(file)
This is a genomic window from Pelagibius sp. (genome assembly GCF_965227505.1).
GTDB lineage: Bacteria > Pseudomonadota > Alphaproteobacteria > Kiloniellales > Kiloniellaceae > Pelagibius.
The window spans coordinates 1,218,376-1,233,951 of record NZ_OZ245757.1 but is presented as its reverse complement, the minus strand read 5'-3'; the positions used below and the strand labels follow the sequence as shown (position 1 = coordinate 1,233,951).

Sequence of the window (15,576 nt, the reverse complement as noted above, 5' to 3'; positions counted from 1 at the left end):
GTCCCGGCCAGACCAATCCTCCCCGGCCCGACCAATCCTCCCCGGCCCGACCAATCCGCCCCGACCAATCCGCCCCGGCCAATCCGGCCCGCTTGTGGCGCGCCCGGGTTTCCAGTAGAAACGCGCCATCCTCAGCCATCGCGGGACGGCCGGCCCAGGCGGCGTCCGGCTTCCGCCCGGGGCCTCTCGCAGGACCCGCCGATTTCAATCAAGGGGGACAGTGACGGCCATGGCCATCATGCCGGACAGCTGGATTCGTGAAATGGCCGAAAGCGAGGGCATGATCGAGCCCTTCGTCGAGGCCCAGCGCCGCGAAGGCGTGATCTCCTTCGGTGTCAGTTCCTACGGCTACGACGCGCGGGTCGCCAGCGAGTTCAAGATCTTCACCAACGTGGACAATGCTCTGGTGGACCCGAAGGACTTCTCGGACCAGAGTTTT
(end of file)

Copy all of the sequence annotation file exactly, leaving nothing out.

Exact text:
This is a genomic window from Pelagibius sp. (genome assembly GCF_965227505.1).
GTDB lineage: Bacteria > Pseudomonadota > Alphaproteobacteria > Kiloniellales > Kiloniellaceae > Pelagibius.
The window spans coordinates 1,218,376-1,233,951 of record NZ_OZ245757.1 but is presented as its reverse complement, the minus strand read 5'-3'; the positions used below and the strand labels follow the sequence as shown (position 1 = coordinate 1,233,951).

Sequence of the window (15,576 nt, the reverse complement as noted above, 5' to 3'; positions counted from 1 at the left end):
GTCCCGGCCAGACCAATCCTCCCCGGCCCGACCAATCCTCCCCGGCCCGACCAATCCGCCCCGACCAATCCGCCCCGGCCAATCCGGCCCGCTTGTGGCGCGCCCGGGTTTCCAGTAGAAACGCGCCATCCTCAGCCATCGCGGGACGGCCGGCCCAGGCGGCGTCCGGCTTCCGCCCGGGGCCTCTCGCAGGACCCGCCGATTTCAATCAAGGGGGACAGTGACGGCCATGGCCATCATGCCGGACAGCTGGATTCGTGAAATGGCCGAAAGCGAGGGCATGATCGAGCCCTTCGTCGAGGCCCAGCGCCGCGAAGGCGTGATCTCCTTCGGTGTCAGTTCCTACGGCTACGACGCGCGGGTCGCCAGCGAGTTCAAGATCTTCACCAACGTGGACAATGCTCTGGTGGACCCGAAGGACTTCTCGGACCAGAGTTTT